Tumor cells often show an increased level of DNA oxidation products and oxidation-induced mutations [6]. Oxidative stress causes protein, lipid, and DNA damage and is a critical pathophysiological event implicated in several human pathologies, including cancer [7][8]. However, accelerated repair of oxidized DNA can protect cancer cells from harmful oxidative DNA damage [9] and is associated with metastasis and poor patient survival [10]. Many oxidative stress genes, such as eNOS, MnSOD, and GPX are polymorphic and have been studied for association with cancer risks and clinical outcomes [11][14].

To reduce the recurrence and progression of NMIBC, intravesical installation of Bacillus Calmette-Guérin (BCG) is often administered after TUR. BCG administration has been reported to induce local oxidative stress, which may mediate the antitumor activity [15]. We hypothesized that polymorphisms of oxidative stress–pathway genes may modulate the risk of recurrence and progression in BCG treated patients. To test this hypothesis, we conducted a study to evaluate the effects of 276 single-nucleotide polymorphisms (SNPs) in 38 key genes from the oxidative-stress pathway. To our knowledge, this is the first study to explore the association between a comprehensive panel of polymorphisms of the oxidative stress–pathway genes and risk of recurrence or progression in NMIBC patients, particularly in those receiving BCG therapy.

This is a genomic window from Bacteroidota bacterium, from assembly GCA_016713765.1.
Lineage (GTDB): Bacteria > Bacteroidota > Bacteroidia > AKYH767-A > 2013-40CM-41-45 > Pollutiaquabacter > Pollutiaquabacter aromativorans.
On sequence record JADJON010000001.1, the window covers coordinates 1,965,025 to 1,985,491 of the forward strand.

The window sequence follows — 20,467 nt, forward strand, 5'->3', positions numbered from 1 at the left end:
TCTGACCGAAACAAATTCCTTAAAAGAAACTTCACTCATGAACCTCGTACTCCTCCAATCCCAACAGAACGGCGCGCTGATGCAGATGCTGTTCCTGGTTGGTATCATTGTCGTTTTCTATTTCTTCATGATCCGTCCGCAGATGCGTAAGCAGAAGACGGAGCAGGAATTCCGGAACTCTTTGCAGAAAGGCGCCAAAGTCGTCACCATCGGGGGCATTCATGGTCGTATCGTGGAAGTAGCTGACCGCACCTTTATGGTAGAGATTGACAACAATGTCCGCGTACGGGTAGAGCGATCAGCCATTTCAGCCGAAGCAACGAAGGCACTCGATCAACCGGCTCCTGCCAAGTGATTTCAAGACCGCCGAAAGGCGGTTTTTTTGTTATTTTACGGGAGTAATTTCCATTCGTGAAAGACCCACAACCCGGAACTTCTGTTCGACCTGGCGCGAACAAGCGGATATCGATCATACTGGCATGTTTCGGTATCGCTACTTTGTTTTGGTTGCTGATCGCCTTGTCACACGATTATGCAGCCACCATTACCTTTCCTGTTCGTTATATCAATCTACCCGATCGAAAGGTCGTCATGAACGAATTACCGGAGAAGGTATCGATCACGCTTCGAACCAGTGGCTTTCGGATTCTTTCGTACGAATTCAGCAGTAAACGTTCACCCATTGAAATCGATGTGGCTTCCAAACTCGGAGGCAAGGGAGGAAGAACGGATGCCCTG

Materials and Methods

Ethics Statement

Written informed consents were obtained from all patients prior to enrollment in this study. The study was approved by the Institutional Review Boards at MD Anderson Cancer Center and Baylor College of Medicine.

Study Population

The study population and enrollment procedures were described previously [16]. Patients were recruited from The University of Texas MD Anderson Cancer Center and Baylor College of Medicine as a part of an ongoing project since 1999. All patients were identified by reviewing daily electronic clinic schedules at the Urology and GU Medical Oncology clinics. The NMIBC patients were newly diagnosed, histologically confirmed, and had not been previously treated with chemotherapy or radiotherapy at the time of recruitment. There were no restrictions for age, gender, ethnicity, histology or stage on recruitment. Since more than 90% of our recruited cases were transitional cell carcinoma (TCC), we only included TCC cases in this study. In addition, the majority of patients in our study population (90.6%) were Caucasians; therefore, we restricted the analysis to Caucasians to limit the confounding effect from population stratification. A total of 421 NMIBC patients were included in this study.